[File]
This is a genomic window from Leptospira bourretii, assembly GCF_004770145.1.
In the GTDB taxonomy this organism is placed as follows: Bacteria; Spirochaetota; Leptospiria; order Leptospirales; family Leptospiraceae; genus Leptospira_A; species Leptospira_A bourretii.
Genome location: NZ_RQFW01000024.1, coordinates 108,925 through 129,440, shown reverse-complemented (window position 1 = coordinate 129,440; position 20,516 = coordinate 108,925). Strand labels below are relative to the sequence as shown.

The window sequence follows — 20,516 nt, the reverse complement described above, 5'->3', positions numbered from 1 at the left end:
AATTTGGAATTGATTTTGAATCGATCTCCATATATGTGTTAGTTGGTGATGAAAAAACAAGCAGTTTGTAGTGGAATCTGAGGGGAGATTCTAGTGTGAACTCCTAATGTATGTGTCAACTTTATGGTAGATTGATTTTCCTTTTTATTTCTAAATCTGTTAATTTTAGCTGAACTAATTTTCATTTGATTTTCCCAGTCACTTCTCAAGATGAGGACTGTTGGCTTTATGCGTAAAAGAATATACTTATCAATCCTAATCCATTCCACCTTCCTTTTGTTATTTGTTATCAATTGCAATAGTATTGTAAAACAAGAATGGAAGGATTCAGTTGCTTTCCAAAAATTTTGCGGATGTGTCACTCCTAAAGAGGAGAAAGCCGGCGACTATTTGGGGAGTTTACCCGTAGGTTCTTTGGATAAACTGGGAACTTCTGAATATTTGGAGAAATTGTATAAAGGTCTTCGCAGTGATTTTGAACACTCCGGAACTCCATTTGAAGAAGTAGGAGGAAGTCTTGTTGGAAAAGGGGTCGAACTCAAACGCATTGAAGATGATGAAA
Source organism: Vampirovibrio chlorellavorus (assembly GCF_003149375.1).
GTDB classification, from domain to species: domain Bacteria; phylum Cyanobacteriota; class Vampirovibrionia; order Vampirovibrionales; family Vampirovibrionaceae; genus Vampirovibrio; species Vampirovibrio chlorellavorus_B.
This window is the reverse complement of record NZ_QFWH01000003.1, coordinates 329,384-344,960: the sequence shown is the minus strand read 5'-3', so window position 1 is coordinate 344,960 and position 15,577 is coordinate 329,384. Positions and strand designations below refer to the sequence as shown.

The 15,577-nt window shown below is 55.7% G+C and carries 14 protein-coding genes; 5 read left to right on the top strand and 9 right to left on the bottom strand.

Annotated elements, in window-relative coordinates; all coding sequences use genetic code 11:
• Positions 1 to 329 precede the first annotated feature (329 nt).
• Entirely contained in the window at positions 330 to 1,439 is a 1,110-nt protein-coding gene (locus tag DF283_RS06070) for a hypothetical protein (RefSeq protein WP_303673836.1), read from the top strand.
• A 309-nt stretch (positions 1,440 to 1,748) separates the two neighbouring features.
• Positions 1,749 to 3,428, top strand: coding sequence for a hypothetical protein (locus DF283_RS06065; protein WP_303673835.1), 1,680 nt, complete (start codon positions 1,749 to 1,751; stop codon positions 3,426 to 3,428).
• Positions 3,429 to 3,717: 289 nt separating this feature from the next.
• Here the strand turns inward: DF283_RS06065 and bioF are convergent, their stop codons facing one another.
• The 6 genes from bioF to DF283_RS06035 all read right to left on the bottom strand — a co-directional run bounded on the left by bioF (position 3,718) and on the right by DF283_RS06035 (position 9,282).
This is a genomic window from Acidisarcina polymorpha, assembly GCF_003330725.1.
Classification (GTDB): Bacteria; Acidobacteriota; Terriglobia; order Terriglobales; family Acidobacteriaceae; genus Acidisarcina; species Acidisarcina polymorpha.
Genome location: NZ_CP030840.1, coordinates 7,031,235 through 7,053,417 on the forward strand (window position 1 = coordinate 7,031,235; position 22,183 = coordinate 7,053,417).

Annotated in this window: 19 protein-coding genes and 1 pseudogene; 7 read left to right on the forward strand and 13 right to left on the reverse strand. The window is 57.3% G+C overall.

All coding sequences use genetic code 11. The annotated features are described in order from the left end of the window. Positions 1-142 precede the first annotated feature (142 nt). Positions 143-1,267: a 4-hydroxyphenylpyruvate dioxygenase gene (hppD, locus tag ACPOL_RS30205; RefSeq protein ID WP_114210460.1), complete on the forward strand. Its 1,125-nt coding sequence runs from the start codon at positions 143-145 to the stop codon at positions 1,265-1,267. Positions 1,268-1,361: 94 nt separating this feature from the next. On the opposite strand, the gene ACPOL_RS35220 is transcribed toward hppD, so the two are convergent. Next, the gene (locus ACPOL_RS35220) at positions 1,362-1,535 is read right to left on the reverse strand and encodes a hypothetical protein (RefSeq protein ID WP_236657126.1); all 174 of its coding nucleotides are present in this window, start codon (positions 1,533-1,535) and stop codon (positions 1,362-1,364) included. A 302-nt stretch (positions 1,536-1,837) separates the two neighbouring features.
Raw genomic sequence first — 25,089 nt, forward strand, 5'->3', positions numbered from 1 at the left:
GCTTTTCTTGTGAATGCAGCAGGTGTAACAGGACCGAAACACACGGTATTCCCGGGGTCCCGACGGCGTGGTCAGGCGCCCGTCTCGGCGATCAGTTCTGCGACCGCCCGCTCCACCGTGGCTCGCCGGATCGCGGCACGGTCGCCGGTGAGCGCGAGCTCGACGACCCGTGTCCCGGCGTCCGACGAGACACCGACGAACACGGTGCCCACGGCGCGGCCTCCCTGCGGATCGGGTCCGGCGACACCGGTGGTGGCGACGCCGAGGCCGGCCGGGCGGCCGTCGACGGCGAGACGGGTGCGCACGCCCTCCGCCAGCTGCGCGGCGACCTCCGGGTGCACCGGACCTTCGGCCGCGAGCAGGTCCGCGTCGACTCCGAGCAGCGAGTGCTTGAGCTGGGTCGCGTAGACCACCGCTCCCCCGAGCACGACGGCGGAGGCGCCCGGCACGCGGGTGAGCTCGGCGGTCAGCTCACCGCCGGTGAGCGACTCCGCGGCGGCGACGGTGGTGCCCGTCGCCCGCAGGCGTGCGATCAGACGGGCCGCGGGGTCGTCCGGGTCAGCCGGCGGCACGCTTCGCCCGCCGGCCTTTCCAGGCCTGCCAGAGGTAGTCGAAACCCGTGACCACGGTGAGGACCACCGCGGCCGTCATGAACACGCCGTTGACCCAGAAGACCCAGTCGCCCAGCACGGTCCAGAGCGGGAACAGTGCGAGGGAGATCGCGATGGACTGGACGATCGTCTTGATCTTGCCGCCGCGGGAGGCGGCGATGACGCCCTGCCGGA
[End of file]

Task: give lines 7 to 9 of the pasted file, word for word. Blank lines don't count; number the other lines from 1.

GTDB classification, from domain to species: domain Bacteria; phylum Cyanobacteriota; class Vampirovibrionia; order Vampirovibrionales; family Vampirovibrionaceae; genus Vampirovibrio; species Vampirovibrio chlorellavorus_B.
This window is the reverse complement of record NZ_QFWH01000003.1, coordinates 329,384-344,960: the sequence shown is the minus strand read 5'-3', so window position 1 is coordinate 344,960 and position 15,577 is coordinate 329,384. Positions and strand designations below refer to the sequence as shown.

The 15,577-nt window shown below is 55.7% G+C and carries 14 protein-coding genes; 5 read left to right on the top strand and 9 right to left on the bottom strand.